ORANGE, NJ — ValleyArts announces the opening of "Faces from Zimbabwe: A collection of recent Shona sculpture." This exhibit highlights the work of eight sculptors from Zimbabwe; they are young members of the Shona people working in their native stone in a unique aethestic that blends African tradition with European modernism. Shona sculpture is world-renowned, yet is not often seen in the United States due to the difficulty of transporting such heavy objects.

The exhibit opens on Friday, February 7 from 6 pm to 10 pm at ValleyArts, 400 S Jefferson Street, and runs through the end of Black History Month. Valley Arts is a gallery and community art space in the historic Valley Arts District straddling Orange and West Orange. Maplewood resident Paul Williams is chairman of the Valley Arts board. 

ValleyArts board member Andrew Howell is a financial analyst covering emerging markets, so he has frequently traveled to Africa. On a visit to Zimbabwe several years ago he become interested in Shona sculpture and met some of the artists — and has sought to promote this work in the United States. 

Sign Up for SOMA Newsletter
Our newsletter delivers the local news that you can trust.

He explained how the exhibit came to be. “Several years ago I went to Zimbabwe for a work trip, my first visit to the country. As I rode in from the airport to my hotel in Harare, I noticed what looked like a collection of boulders by the side of the road, which as I got closer I realized were not boulders but carved stone statues. In my previous travels in Africa, stone artwork, assembled informally by the side of the road, was not something I had seen before. I was intrigued.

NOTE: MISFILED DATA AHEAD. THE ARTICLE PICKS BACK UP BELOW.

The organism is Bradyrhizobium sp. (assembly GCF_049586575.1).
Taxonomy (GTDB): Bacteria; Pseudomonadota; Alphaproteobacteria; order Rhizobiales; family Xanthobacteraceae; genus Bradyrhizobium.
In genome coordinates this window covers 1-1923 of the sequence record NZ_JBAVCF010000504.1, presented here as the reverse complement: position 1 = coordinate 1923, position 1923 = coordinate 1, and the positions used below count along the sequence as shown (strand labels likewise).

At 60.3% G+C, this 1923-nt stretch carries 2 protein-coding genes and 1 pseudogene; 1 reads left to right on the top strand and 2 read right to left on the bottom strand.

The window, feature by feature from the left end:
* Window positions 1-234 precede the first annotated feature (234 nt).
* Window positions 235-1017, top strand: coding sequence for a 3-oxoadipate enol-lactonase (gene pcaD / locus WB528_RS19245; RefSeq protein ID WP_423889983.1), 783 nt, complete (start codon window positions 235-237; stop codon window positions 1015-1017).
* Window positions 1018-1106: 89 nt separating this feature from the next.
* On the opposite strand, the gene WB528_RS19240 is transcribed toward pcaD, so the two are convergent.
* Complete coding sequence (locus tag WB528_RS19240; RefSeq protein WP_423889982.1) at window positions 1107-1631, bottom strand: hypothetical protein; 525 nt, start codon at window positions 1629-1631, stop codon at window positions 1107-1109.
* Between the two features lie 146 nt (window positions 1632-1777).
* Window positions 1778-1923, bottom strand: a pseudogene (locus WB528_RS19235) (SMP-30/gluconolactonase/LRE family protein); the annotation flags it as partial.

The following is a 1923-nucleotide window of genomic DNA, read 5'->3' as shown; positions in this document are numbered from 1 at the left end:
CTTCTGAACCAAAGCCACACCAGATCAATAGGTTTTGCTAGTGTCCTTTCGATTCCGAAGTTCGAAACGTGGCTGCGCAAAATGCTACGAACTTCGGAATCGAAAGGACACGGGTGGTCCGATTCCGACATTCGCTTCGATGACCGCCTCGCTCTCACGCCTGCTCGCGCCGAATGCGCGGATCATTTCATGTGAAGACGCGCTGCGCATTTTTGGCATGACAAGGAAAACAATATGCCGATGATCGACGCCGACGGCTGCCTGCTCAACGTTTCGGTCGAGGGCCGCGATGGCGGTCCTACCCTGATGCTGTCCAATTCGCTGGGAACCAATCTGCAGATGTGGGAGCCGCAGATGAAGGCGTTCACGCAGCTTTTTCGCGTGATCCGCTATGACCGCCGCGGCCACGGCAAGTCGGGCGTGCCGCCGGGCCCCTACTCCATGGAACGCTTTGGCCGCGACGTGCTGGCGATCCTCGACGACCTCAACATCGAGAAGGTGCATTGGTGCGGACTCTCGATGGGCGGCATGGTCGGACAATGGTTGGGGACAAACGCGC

“Over the next couple of days, I noticed a few more of these makeshift roadside sculpture gardens around town and I finally got to visit one, where I saw the work up close and met some of the artists. As I learned, these pieces had been crafted out of serpentine, a metamorphic rock quarried locally. The artists, members of the Shona tribe, had developed a style blending traditional African elements, particularly faces and forms, with European modernism along the lines of Henry Moore — often exploring the unique physical characteristics of the stone itself. No mechanical tools are used in the sculpting process, which often involves polishing parts of the stone to a reflective sheen," Howell said.

“I was so taken by this artwork that I sought to bring some to the USA, with the dual purpose of providing a new market for the artists and making these amazing works available to people I knew." Howell is a resident of Maplewood, where he lives with his wife and two children.

Background on Shona art 

This exhibit showcases 10 works by eight Harare-based artists, all of who work as part of a collective of artists at the Chapungu Sculpture Park, founded in 1970. Many of them are descendants of some of the original sculptors who developed the modern Shona style decades ago. 

The Shona and their ancestors have lived for centuries in Southeastern Africa, primarily in the land comprising modern Zimbabwe, which means "House of Stone."

The Shona people have expressed themselves through their unique sculpture and masonry for centuries, but their art form took a new direction in the 1950s with the development of a modern sculpture school under the Rhodes National Gallery in Salisbury (now Harare).

While rooted in ancient tradition, contemporary Shona sculpture of Zimbabwe is a sophisticated art form that plays with form, texture, perspective and color, all the while expressing human connections that transcend geography and time.  Sculpting with simple tools, Shona sculptors carve the stone of region, including serpentine, soapstone, springstone, firm grey limestone, and semi-precious verdite and lepidolite.

Shona artists rarely pre-draw their sculptures; instead, the sculpture is inspired by the stone itself. The Shona believe that everything has a spirit, including plants, animals and rocks. Sculptors often say that the spirits come to them in their dreams and reveal the spirit that dwells in the rock.